Alia (around age 11, Sarah and Jessica (age 8) (Jessica is wearing the Little Mermaid shirt)
When the kids were little, we’d get questions about what was wrong with Jessica from Sarah and Alia’s friends. Maybe a lot of them didn’t have interactions with a mentally handicapped kid. At first glance, Jessica didn’t appear to have anything wrong with her. In fact,she was really cute. So were the other two. But whenever Jessica spoke, it was clear something was different.
So “what’s wrong with Jessica?” was a question my other two had to explain. It probably made them uneasy having to offer explanations and must have made them feel terribly uncomfortable. I would have felt that way. Maybe I should have taught them some snappy comeback, but I was also so unsure. The blind psychologist I was seeing told me they should answer “Jessica has a broken brain.” Easy explantation? It sounded that way. I have no idea how that may have sounded, but the blind doctor – whose name I won’t say – gave this advice. She said I should treat Jessica the same way I treated the other two girls – have her participate in the same things -not to restrict her.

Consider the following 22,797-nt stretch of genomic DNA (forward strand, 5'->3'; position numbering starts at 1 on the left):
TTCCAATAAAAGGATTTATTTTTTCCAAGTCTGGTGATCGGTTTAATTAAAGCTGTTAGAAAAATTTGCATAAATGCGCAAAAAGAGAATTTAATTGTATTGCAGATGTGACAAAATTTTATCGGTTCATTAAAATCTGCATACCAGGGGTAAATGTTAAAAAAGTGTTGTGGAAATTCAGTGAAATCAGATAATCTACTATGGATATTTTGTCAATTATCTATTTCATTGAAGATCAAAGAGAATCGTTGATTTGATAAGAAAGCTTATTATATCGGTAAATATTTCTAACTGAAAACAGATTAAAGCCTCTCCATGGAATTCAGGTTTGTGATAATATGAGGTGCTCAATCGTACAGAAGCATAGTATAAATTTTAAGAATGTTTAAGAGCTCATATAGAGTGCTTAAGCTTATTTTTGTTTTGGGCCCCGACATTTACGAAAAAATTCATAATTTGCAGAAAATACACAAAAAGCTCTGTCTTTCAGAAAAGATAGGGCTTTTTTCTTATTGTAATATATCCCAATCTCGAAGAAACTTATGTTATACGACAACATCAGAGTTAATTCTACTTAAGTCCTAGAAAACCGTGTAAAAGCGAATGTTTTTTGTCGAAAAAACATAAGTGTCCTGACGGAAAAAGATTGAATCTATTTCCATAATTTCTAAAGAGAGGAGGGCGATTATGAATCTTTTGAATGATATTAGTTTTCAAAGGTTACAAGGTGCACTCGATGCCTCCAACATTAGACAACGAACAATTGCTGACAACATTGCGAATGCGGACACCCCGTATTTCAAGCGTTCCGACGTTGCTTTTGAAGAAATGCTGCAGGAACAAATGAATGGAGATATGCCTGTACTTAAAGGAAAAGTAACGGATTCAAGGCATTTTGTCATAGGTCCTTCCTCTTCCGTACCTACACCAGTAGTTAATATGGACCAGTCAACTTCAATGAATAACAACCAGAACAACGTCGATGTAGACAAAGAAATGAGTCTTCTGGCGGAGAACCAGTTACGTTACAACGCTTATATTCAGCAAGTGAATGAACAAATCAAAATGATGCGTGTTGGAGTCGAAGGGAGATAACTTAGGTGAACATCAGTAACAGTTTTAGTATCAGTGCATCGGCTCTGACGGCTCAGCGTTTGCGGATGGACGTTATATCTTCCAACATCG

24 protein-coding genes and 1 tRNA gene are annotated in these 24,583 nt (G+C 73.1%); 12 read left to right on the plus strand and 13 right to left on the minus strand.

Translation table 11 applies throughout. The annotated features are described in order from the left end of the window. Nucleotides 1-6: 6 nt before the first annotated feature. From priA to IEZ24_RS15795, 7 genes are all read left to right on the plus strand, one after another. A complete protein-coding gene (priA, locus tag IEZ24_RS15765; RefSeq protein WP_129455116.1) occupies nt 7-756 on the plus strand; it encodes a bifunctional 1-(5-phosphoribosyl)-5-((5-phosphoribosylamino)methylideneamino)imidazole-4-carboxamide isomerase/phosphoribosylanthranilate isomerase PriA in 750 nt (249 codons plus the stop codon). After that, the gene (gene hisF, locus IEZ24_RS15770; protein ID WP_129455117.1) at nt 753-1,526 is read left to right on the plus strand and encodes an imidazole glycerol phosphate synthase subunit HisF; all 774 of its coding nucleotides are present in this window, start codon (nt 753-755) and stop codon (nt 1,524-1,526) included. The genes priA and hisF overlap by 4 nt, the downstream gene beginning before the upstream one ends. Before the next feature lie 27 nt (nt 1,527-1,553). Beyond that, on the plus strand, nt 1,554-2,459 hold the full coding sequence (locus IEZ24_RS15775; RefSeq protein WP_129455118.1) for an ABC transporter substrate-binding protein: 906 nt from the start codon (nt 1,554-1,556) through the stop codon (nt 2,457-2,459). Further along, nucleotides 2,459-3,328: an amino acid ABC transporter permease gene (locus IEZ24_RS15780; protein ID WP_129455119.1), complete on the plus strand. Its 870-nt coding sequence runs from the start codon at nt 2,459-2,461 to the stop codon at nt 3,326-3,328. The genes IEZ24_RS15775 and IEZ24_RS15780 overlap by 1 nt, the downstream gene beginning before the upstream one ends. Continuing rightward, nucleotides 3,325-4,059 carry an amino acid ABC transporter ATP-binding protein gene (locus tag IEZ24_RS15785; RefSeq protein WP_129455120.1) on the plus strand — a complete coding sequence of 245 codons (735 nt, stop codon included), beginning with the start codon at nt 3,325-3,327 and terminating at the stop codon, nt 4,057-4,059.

I didn’t do it that way. Not because I didn’t want to. It was because it wasn’t what Jessica wanted. Jessica didn’t ask to go with Sarah to her friend’s house or ask to join Brownies or go to Tae Kwon Do. If she wanted it, I would have taken her. I would have insisted on mainstreaming but she appeared to want to be with individuals who were just like her. I got in an argument with a professor at UM about mainstreaming. She had a disabled daughter and was a big proponent of mainstreaming. But each child is a special case, and wants different things – don’t they? I always honored that.
So it ‘s hard knowing if what I did or how I parented was the right way to do it. I wasn’t the one who grew up with a handicapped sister. And as for Sarah, Jessica was her twin. In my book, I have a chapter or two where I explore this and how it felt. We had to manage, we had to continue living our lives an doing the ususal stuff. But I am left a bit wistful, wishing it could’ve been easier for the other two.